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Title: Mechanisms contributing to central excitability changes during hearing loss.
Authors: Pilati, N
Ison, MJ
Barker, M
Mulheran, M
Large, CH
Forsythe, ID
Matthias, J
Hamann, M
First Published: 22-May-2012
Citation: PROC NATL ACAD SCI U S A, 2012, 109 (21), pp. 8292-8297
Abstract: Exposure to loud sound causes cochlear damage resulting in hearing loss and tinnitus. Tinnitus has been related to hyperactivity in the central auditory pathway occurring weeks after loud sound exposure. However, central excitability changes concomitant to hearing loss and preceding those periods of hyperactivity, remain poorly explored. Here we investigate mechanisms contributing to excitability changes in the dorsal cochlear nucleus (DCN) shortly after exposure to loud sound that produces hearing loss. We show that acoustic overexposure alters synaptic transmission originating from the auditory and the multisensory pathway within the DCN in different ways. A reduction in the number of myelinated auditory nerve fibers leads to a reduced maximal firing rate of DCN principal cells, which cannot be restored by increasing auditory nerve fiber recruitment. In contrast, a decreased membrane resistance of DCN granule cells (multisensory inputs) leads to a reduced maximal firing rate of DCN principal cells that is overcome when additional multisensory fibers are recruited. Furthermore, gain modulation by inhibitory synaptic transmission is disabled in both auditory and multisensory pathways. These cellular mechanisms that contribute to decreased cellular excitability in the central auditory pathway are likely to represent early neurobiological markers of hearing loss and may suggest interventions to delay or stop the development of hyperactivity that has been associated with tinnitus.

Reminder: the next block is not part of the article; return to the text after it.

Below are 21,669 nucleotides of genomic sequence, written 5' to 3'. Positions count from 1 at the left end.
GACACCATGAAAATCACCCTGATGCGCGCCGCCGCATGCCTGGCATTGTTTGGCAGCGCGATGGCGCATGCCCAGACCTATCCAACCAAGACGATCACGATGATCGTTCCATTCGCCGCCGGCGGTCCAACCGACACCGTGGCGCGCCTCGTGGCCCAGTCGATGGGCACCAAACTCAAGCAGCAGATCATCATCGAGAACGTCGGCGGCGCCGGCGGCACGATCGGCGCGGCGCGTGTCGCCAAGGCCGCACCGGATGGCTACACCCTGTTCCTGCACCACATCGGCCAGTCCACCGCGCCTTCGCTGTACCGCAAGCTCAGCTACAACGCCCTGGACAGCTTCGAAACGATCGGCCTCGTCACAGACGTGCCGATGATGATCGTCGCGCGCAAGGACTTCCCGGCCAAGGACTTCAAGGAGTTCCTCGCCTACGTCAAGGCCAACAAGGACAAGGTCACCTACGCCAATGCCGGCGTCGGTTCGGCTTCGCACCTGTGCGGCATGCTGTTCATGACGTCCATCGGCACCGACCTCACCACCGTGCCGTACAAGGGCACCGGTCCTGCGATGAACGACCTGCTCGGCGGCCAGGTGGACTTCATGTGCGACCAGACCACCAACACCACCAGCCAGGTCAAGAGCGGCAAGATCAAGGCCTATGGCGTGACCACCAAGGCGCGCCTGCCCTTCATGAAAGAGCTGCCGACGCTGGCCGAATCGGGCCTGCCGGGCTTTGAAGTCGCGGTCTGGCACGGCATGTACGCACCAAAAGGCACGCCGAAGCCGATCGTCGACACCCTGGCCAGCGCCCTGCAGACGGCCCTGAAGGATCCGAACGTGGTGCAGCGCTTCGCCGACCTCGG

DOI Link: 10.1073/pnas.1116981109
eISSN: 1091-6490
Type: Journal Article
Appears in Collections:Published Articles, Dept. of Engineering

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